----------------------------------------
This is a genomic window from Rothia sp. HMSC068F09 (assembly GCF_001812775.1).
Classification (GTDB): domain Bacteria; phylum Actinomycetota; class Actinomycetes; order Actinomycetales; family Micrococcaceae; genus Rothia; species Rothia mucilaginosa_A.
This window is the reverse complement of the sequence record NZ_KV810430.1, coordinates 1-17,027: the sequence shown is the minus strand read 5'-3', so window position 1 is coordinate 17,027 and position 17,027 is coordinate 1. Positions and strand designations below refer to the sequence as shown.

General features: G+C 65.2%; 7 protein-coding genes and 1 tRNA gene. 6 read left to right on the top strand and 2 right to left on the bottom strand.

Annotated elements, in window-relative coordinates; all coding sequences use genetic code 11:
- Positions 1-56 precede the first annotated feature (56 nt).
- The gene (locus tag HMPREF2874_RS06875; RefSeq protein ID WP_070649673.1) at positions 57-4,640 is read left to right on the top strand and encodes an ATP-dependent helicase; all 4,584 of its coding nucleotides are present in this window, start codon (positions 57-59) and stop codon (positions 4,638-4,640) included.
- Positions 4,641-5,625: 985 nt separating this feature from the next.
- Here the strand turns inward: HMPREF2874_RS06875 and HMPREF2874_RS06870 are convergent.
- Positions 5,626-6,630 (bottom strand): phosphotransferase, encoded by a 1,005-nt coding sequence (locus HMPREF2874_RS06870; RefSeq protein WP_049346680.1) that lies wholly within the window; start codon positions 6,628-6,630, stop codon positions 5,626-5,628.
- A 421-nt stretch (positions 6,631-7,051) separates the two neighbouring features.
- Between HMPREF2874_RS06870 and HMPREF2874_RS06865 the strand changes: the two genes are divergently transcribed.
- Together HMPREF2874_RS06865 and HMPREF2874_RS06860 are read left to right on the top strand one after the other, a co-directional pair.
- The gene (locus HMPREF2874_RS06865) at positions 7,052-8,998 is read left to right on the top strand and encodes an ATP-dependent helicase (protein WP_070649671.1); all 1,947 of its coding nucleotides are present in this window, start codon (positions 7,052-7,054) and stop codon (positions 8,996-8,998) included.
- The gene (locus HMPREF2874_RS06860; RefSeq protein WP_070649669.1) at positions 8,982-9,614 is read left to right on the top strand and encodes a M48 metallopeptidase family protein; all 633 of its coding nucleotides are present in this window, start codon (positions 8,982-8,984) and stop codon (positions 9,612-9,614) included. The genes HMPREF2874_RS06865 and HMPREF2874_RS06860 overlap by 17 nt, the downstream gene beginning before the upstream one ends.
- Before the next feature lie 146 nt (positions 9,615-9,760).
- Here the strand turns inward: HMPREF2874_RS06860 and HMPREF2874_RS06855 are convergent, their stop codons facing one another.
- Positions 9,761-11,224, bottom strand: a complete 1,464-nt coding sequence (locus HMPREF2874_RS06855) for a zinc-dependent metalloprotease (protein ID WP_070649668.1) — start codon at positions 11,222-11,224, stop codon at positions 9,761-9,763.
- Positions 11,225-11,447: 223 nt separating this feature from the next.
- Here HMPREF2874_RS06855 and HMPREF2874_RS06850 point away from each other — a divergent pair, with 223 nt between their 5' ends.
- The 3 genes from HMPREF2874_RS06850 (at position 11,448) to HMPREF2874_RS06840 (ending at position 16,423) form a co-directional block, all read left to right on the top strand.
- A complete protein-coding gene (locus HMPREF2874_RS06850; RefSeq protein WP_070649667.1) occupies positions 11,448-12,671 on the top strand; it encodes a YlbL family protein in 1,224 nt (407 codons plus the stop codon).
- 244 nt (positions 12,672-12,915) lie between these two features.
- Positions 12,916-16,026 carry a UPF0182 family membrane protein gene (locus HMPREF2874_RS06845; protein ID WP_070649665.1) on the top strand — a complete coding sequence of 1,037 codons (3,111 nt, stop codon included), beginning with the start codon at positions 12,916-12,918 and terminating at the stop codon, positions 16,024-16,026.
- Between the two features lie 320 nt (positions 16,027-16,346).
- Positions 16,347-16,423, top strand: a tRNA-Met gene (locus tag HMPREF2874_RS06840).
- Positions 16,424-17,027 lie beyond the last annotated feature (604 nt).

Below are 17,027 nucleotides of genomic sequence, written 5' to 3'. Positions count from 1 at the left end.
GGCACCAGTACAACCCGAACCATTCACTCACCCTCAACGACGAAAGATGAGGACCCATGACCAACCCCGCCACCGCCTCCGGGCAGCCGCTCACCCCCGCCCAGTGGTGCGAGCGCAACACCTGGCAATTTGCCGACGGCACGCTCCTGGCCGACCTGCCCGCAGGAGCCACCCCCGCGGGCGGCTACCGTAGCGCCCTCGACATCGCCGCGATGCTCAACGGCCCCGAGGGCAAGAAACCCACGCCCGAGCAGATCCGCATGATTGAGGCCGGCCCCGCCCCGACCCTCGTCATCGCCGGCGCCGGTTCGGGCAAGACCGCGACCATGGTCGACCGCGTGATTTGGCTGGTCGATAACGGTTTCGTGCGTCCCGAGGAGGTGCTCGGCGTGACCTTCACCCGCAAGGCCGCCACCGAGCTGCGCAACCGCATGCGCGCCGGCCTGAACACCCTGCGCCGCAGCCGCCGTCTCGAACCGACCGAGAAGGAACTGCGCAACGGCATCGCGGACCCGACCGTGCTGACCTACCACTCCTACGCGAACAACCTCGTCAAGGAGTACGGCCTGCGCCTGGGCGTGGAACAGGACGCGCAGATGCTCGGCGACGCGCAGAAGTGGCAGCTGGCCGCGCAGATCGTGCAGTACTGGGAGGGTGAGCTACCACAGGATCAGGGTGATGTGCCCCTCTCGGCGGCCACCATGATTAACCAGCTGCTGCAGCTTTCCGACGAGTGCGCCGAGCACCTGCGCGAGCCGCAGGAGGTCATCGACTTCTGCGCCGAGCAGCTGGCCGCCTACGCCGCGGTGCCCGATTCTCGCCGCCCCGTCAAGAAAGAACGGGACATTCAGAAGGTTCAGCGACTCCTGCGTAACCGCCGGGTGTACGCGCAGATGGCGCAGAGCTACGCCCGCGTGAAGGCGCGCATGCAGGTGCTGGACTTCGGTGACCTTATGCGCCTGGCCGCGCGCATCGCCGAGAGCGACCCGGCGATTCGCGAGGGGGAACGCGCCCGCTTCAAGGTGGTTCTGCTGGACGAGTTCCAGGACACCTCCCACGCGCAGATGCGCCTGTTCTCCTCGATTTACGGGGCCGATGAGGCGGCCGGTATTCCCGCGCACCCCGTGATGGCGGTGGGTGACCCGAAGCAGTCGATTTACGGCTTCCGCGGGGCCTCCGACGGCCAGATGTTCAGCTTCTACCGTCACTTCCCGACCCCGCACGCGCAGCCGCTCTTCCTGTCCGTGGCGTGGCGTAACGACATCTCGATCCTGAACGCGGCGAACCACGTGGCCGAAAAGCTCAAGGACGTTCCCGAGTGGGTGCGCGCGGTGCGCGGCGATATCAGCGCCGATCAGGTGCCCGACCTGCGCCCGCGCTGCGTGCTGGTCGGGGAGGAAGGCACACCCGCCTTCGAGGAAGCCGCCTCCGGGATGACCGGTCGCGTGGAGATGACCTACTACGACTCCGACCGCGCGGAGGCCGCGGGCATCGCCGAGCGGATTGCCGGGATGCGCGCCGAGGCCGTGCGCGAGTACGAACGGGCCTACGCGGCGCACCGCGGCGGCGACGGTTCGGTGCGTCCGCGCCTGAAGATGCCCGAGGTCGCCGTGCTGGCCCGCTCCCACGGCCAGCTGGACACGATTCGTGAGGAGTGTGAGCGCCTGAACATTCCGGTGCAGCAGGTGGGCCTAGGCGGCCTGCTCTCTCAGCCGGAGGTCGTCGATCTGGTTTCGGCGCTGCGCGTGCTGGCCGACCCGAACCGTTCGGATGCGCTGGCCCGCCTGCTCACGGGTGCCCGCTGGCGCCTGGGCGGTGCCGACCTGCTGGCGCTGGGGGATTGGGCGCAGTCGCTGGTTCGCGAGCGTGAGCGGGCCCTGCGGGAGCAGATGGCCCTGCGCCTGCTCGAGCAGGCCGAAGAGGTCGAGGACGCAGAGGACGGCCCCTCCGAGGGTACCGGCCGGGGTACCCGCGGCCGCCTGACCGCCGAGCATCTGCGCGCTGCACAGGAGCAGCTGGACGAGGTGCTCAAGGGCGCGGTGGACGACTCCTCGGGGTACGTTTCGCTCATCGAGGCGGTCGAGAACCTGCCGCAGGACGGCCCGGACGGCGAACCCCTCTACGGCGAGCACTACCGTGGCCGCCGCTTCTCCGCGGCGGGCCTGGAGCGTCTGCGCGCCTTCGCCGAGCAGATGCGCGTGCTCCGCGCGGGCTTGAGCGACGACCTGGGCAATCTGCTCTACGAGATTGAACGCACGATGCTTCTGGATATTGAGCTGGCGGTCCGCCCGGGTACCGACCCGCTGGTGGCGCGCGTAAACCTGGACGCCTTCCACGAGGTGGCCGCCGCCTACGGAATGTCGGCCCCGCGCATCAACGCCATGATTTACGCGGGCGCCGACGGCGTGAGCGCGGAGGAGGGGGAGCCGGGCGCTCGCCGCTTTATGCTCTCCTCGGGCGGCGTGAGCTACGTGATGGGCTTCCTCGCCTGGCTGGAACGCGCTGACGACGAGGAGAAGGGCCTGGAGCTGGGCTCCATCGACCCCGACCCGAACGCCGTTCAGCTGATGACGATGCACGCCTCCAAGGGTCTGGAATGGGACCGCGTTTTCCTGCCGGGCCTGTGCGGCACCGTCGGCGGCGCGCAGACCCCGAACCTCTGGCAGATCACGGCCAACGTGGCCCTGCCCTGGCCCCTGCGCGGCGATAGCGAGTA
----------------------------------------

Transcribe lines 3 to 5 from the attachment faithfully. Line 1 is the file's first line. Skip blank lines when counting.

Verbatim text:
This window is the reverse complement of the sequence record NZ_KV810430.1, coordinates 1-17,027: the sequence shown is the minus strand read 5'-3', so window position 1 is coordinate 17,027 and position 17,027 is coordinate 1. Positions and strand designations below refer to the sequence as shown.

General features: G+C 65.2%; 7 protein-coding genes and 1 tRNA gene. 6 read left to right on the top strand and 2 right to left on the bottom strand.

Annotated elements, in window-relative coordinates; all coding sequences use genetic code 11: